NYC Hispanic Art and Landmarks
A Guide to Masterpieces and Monuments
'Don Gaspar de Guzmán'-Diego Velázquez
“Don Gaspar de Guzmán,” an oil on canvas by Spanish artist Diego Rodríguez de Silva y Velázquez, is on display and part of the permanent collection at the Metropolitan Museum of Art in New York.
Depicted in this painting is Count Duke of Olivares, who served as chief minister to King Philip IV of Spain. He was also the Prime Minister of Spain from 1621 to 1643.
The painting is believed to represent the Spanish victory over the French in the 1638 siege at Fuenterrabia. Contrary to the story the painting may tell, the Duke did not actively participate in the battle. It is said that the image was “created as a general statement for his status and authority.”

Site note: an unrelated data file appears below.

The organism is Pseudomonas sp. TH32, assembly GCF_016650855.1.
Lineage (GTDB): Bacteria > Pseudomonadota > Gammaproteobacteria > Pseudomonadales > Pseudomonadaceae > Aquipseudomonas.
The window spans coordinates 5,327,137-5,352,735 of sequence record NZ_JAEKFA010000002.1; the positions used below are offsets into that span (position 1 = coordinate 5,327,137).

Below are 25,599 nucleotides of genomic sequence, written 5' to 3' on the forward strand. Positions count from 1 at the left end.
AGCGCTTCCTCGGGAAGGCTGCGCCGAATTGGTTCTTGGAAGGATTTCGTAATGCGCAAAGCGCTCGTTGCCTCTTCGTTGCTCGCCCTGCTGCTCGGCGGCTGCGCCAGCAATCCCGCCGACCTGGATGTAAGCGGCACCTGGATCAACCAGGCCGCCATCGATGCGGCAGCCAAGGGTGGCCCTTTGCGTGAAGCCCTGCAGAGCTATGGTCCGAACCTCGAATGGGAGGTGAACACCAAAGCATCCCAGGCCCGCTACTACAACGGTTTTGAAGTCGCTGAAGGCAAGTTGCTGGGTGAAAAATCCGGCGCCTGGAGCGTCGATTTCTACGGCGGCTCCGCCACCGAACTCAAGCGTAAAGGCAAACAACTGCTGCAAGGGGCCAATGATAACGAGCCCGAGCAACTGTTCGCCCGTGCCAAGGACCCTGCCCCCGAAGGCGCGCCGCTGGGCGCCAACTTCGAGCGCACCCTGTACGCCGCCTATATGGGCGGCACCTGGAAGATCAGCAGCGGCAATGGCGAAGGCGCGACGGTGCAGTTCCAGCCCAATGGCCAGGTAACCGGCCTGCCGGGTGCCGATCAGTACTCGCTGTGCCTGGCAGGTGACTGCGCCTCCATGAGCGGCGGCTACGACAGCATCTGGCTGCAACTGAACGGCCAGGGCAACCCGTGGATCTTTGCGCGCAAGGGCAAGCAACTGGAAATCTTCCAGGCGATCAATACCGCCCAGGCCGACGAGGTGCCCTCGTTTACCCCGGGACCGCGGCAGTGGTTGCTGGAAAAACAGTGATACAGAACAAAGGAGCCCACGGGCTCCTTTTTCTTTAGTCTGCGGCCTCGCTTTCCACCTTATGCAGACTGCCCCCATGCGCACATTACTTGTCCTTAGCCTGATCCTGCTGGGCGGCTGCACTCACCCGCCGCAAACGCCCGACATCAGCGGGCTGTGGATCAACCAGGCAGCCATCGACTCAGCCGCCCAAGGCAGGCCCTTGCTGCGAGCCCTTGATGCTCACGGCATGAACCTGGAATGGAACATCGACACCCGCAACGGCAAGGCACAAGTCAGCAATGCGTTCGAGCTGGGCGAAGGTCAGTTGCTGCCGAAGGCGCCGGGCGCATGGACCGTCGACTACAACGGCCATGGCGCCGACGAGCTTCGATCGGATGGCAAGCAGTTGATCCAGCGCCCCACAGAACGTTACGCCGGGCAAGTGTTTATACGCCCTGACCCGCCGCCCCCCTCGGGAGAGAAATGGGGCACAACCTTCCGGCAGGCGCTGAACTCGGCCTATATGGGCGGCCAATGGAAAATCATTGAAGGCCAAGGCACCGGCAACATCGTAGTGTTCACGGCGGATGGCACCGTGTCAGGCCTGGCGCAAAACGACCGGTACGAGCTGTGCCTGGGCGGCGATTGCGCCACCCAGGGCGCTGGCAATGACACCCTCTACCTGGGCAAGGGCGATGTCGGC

Curiously, there are two versions of this painting, with the biggest difference being the color of the horse. While the Duke rides a white horse in New York, the one displayed in the Museo Nacional Del Prado in Madrid, Spain, has a brown horse.
Velázquez is known as one of the greats of Spanish Baroque art. He started painting at a very young age under the guidance of famed Spanish painter and engraver Francisco Herrera, also known as El Viejo. He stayed with Herrera until the age of 12. From there he became an apprentice to famous painter Francisco Pacheco, where he learned various styles of art for five years before he was summoned by King Philip IV, and became the crown’s leading artist.
This painting is on display in gallery 610 at the MET, 1000 Fifth Avenue, in New York City.
By Vashni Martin, Lehman College
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